He wasn’t spectacular, but most observers of the Pittsburgh Penguins could agree on one thing about goalie Marc-Andre Fleury this postseason – he was good enough.
That may seem like a case of damning with faint praise. On the contrary, when you consider how poorly Fleury had played in the past four postseasons, his performance this spring looked downright superhuman.
Fleury’s overall .915 save percentage in 13 playoff games was a tremendous leap from where he’d been since 2009. Following Pittsburgh’s Stanley Cup victory, Fleury had posted the following playoff save percentages in succession: .891, .899, .834, .883.
If you wanted to blame a single player for the Penguins’ inability to return to the Cup final from 2010-13, you could easily point a finger in the direction of No. 29. That wasn’t the case this year, not with Fleury turning in the third-best 5-on-5 save percentage (.933) of the 2014 playoffs to date, behind recent Vezina Trophy winners Tuukka Rask (.945) and Henrik Lundqvist (.935).
But does one effective postseason erase the previous four flameouts? Probably not, although recent events seem more relevant in gauging Fleury’s potential performance in the near future. As Mike Colligan of The Hockey Writers explored in an excellent piece earlier this month, Fleury made some big physical and psychological changes after his failure in last year’s playoffs; perhaps those alterations were critical in his improved play under pressure.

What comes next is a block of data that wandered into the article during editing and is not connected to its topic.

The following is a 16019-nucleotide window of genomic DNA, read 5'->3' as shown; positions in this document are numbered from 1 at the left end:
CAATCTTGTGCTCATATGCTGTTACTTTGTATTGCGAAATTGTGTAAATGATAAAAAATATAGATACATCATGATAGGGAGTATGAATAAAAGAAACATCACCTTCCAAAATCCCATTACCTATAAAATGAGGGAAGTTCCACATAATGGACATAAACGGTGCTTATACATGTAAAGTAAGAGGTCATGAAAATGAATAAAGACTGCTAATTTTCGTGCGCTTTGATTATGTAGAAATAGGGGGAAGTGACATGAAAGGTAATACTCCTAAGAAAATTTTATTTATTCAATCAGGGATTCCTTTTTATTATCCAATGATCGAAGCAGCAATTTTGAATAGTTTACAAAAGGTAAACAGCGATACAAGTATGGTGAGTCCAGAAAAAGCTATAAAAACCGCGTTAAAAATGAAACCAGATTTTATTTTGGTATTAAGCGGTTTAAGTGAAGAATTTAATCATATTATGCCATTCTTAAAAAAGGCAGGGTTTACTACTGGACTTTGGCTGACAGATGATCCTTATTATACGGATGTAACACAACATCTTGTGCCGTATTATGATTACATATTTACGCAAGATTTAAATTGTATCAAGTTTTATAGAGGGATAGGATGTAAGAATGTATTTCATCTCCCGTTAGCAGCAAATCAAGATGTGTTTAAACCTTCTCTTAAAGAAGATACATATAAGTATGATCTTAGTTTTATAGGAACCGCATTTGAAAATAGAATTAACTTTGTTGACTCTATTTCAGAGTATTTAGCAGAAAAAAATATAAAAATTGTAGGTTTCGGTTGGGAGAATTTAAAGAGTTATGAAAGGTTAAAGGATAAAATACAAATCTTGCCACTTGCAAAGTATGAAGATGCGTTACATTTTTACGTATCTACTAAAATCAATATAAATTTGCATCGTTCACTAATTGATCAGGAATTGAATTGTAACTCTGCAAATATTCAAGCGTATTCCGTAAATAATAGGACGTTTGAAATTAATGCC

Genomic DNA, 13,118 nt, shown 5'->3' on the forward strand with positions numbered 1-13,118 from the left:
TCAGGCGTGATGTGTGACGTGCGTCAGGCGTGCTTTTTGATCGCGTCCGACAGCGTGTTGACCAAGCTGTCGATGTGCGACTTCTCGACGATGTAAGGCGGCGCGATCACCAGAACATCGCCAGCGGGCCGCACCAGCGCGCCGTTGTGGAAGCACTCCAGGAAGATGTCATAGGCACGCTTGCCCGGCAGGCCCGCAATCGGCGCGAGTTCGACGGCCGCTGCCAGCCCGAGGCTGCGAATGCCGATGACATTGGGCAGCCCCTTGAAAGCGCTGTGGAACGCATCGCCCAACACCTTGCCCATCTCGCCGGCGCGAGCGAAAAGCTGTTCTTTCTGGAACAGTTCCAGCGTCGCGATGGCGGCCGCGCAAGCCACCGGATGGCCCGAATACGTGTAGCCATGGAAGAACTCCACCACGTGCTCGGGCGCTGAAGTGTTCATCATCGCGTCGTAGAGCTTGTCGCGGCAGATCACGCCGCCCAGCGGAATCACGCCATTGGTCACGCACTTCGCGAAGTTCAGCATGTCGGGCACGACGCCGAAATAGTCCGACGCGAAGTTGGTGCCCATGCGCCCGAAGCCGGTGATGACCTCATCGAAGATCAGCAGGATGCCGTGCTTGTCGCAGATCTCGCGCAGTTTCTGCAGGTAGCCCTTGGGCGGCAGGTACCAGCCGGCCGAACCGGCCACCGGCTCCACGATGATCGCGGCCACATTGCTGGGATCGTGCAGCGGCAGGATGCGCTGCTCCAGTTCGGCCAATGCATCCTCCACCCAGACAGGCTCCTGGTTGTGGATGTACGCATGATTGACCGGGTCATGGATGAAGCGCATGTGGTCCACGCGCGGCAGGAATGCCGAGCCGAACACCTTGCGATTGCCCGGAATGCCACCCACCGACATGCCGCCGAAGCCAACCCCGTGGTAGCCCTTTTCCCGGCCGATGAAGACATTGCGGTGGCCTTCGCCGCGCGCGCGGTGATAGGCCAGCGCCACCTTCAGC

Fleury is 29, which is right in the middle of the typical prime for NHL goaltenders. He also has only one year remaining on his current contract that will pay him $5 million next season. It wouldn’t be unreasonable for the Penguins to look into re-signing him for a few more years, especially if he’s willing to keep his salary in the same ballpark.
Even after making progress this season, all but the most die-hard Fleury backers have to concede he isn’t one of the NHL’s best at his position. His 2014-15 cap hit ranks 14th among league goalies according to CapGeek.com, which is appropriate for his ability level. Looking at netminders who have played 300 or more games over the past eight seasons, Fleury is 16th in cumulative save percentage.
In other words, for all his athleticism and highlight-caliber saves, Fleury essentially defines average in the NHL. That’s nothing to shrug at, but the Penguins have to decide if the goalie prospects they have under club control – Eric Hartzell, Matt Murray and Tristan Jarry – will be able to take over the crease capably if Fleury is allowed to walk next summer.
For all of the Penguins’ needs at forward, the fate of Fleury in Pittsburgh will be high on the list of tasks for whomever mans the general manager’s seat next.